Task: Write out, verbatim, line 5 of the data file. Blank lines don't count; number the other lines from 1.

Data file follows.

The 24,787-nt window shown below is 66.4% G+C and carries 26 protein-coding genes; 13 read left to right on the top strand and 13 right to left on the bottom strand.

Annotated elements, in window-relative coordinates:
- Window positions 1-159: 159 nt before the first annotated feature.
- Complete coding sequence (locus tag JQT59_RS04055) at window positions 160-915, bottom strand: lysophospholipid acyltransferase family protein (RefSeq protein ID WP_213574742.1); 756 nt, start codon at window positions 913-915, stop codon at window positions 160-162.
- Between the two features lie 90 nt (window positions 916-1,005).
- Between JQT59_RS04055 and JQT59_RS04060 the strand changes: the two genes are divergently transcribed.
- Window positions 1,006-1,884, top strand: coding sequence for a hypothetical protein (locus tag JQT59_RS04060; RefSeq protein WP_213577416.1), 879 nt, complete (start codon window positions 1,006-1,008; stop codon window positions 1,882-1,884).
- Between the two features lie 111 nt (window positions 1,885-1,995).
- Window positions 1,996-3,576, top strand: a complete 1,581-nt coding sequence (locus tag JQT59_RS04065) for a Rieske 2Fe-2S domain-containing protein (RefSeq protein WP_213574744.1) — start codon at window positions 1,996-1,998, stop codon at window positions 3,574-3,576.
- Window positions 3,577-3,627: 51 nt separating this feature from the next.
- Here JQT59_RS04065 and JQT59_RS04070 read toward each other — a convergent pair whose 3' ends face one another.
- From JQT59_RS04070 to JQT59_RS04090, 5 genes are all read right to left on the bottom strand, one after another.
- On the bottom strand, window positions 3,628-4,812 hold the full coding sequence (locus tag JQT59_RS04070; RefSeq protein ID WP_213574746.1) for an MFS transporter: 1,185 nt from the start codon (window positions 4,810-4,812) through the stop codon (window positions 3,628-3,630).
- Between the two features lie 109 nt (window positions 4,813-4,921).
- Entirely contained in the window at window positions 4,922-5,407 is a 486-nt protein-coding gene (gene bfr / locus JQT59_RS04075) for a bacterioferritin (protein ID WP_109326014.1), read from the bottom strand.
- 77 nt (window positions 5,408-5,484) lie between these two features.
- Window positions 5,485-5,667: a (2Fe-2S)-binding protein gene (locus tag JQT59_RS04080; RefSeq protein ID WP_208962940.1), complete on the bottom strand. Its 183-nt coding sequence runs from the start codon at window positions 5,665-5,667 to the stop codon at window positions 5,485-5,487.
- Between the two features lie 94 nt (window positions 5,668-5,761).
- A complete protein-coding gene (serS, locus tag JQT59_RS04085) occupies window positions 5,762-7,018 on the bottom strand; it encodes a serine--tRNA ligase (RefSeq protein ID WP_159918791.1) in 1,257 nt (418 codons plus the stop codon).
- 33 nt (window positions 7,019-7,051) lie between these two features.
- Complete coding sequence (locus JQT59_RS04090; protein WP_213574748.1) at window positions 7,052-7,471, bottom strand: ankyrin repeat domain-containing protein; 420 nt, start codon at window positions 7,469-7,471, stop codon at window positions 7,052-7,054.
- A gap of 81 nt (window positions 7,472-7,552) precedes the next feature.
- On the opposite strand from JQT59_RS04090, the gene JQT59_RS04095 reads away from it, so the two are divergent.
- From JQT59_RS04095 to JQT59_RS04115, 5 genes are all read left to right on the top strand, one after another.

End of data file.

- Between the two features lie 90 nt (window positions 916-1,005).